A month as passed already, and it is time for a bookish wrap-up.
I’ve said it before, but 2015 is definitely a year for reading and I started pretty well I believe. I set my reading goal on goodread to 40 books; I didn’t want to st the bar too high to be sure I will succeed and I am 7 books ahead already (yeah me!). I want to read more and I want to diverse my readings, this is mostly the reason why I choose to attempt ehe 2015 reading challenge: it’ll force me to step out of my comfort zone and pick up books I would probably didn’t glance at normaly. I haven’t necessarely done it yet because I was in a fantasy mood this month, but I will, promise! Anyways, let’s get into that wrap-up shall we?
♦ The Bone Season by Samantha Shannon OO★★★★★
I read it in two sittings, this is how much I loved it. I have found the characters and story to be very well written and so enjoyable. Surprisingly I find myself really excited about the second book that I will most probably buy some time soon. This book will count for A book written by someone under 30 and A book set in a different country.
♦ The Magician’s Nephew by C.S LewisOO★★★★★
I am ashamed to say I’ve never read the Chronicles of Narnia before. I’ve watched the adaptations, loved them, but I never picked up any of the books. I found the bookset for 9$ in a thrifted bookshop and couldn’t resist. It was such a good opportunity to finalle read them. This book will count for A book with nonhuman characters.
♦ The First Fifteen Lives of Harry August by Claire NorthOO★★☆☆☆
Saddly I didn’t like this book. I was very excited to read it because of the many good reviews I’ve seen on the Internet, but I just couldn’t get into the story. Not that the story is bad, it is not. I simply found it to be a little to slow and had a hard time relating to the characters. This boon will count as A book written for An author you’ve never read before.
♦ Is Everyone Hanging Out Without Me? by Mindy KalingOO★★★★☆
Loved it. Simply loved it. Mindy is such a funny and refreshing woman. I usually am not into this kind of books (remember how I hated Not That Kind of Girl?) because women tend to talk about diet, about feeling bad in their skins and heartbreaks and bad experiences and I found it so tirring to read about other people tiny problems. Of course people can relate because these things happen to all of us at some point of our lives, but why making it so dramatic? Mindy, indeed, talked about her childhood, her past boyfriends, her friendships and sometimes bad things happened to her to, but she wrote about it in a very funny way and said « ok, that wasn’t nice when it happened, but f*ck that, I feel fine now so let’s laugh about it! » and THAT is what I loved. She never complained, never pitied her past self; she saw the funny parts in everything it felt good.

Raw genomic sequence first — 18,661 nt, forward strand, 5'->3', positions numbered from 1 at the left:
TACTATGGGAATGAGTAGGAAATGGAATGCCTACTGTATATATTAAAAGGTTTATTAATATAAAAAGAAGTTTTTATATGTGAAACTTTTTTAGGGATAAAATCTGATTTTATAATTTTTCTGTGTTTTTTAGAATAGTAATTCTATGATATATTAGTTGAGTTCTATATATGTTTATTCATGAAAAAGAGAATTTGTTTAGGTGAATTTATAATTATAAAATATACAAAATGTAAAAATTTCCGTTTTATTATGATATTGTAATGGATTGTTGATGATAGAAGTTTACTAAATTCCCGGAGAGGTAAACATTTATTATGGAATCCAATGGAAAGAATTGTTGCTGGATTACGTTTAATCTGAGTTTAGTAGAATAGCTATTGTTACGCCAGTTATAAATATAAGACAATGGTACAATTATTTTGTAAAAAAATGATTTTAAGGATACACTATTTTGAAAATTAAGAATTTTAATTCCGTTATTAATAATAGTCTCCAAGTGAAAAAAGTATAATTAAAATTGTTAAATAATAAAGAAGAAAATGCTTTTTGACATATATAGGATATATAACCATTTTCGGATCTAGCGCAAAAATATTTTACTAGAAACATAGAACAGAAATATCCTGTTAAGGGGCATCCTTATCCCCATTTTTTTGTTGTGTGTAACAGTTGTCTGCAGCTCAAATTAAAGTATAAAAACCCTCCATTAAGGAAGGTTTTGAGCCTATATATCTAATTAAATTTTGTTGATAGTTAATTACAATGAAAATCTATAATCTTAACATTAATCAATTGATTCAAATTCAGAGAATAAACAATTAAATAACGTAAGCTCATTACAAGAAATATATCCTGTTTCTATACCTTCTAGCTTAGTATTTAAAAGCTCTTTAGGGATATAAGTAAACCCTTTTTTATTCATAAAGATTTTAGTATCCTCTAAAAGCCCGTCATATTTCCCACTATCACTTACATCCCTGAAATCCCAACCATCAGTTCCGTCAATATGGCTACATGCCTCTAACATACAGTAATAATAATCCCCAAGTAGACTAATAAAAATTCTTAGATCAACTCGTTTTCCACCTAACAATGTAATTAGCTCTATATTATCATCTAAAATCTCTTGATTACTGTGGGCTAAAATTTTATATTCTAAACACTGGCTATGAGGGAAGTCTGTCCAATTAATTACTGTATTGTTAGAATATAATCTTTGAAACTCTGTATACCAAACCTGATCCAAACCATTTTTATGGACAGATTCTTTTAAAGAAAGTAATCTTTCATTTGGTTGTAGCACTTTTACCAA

So, without any doubt, this book will count for A funny book.
♦ Oroonoko by Aphra BehnOO★★☆☆☆
This novel (that actually is a novella, but never mind) is the very first english novel AND was written by a woman. No, no, the first english novel wasn’t Robinson Crusoe. It was published in 1791, more than a hundred years after Oroonoko that was published in 1688. Anyways, I had to read it for uni and ended up liking it. It was complicated to follow from time to time, mostly because english isn’t my first language, but interesting none of the less. This book will count for A book written for A book by a female author.
♦ Rome & Juliet by William ShakespearOO★★★★☆
Not much to say about it, it is a classic and I hadn’t read it yet; I liked it.
This book will count for A play.
♦ Frankenstein by Mary ShelleyOO★★★★☆
Another classic that I’ve never read and had to for uni. It was much much easier to read than Oroonoko, but then again, it was written so long after that it couldn’t possibly be harder. I loved discovering the real story of Viktor Frankenstein and his creature. This book will count for A book more than 100 years old.
♦ City of Bones by Cassandra ClareOO★★☆☆☆
Such a disappointment. I can’t say much about it because there isn’t much to say really. The story was still enjoyable, I didn’t struggle to finish the book or anything, but it was so (so) predictable that I almost thought about putting the book down and never read the end. The story line has been used countless of times in other stories and the characters were, well, mundane (see what I did there?). I will probably read the rest of the series but will certainly not hurry to do so. It took me a long time to finally start it and it will take me at least the same aount of time to finish it, althoug I heard the Clockwork trilogy is far better, maybe I’ll give it a go? This book will count for A book that became a movie (movie I will surely not watch).
♦ The lion, the witch and the wardrobe by C.S LewisOO★★★★★
Not much surprises there because I knew the story already but it was a real pleasure to read it and visit Narnia again. I won’t use this book for any of the challenges because I used the first one of the series already and I’d wish to read a book per challenge to read as much as possible.
Last minute edit:
♦ City of Ashes by Cassandra ClareOO★★☆☆☆
I said I wouldn’t read the rest of the series anytime soon because I didn’t like the first book that much, but I was in a huge reading slump after that. And I didn’t know what else to read, so the easier way for me to keep reading was to stick to something I already knew. I then picked up the second book in the Mortal Instruments trilogy. Nothing much to say, it left me with the same feeling: unfinished characters, not much actions, the story is slow and nothing much happens. We’ll see the rest.
All of this gives me 1 books read and 8/50 challenges done.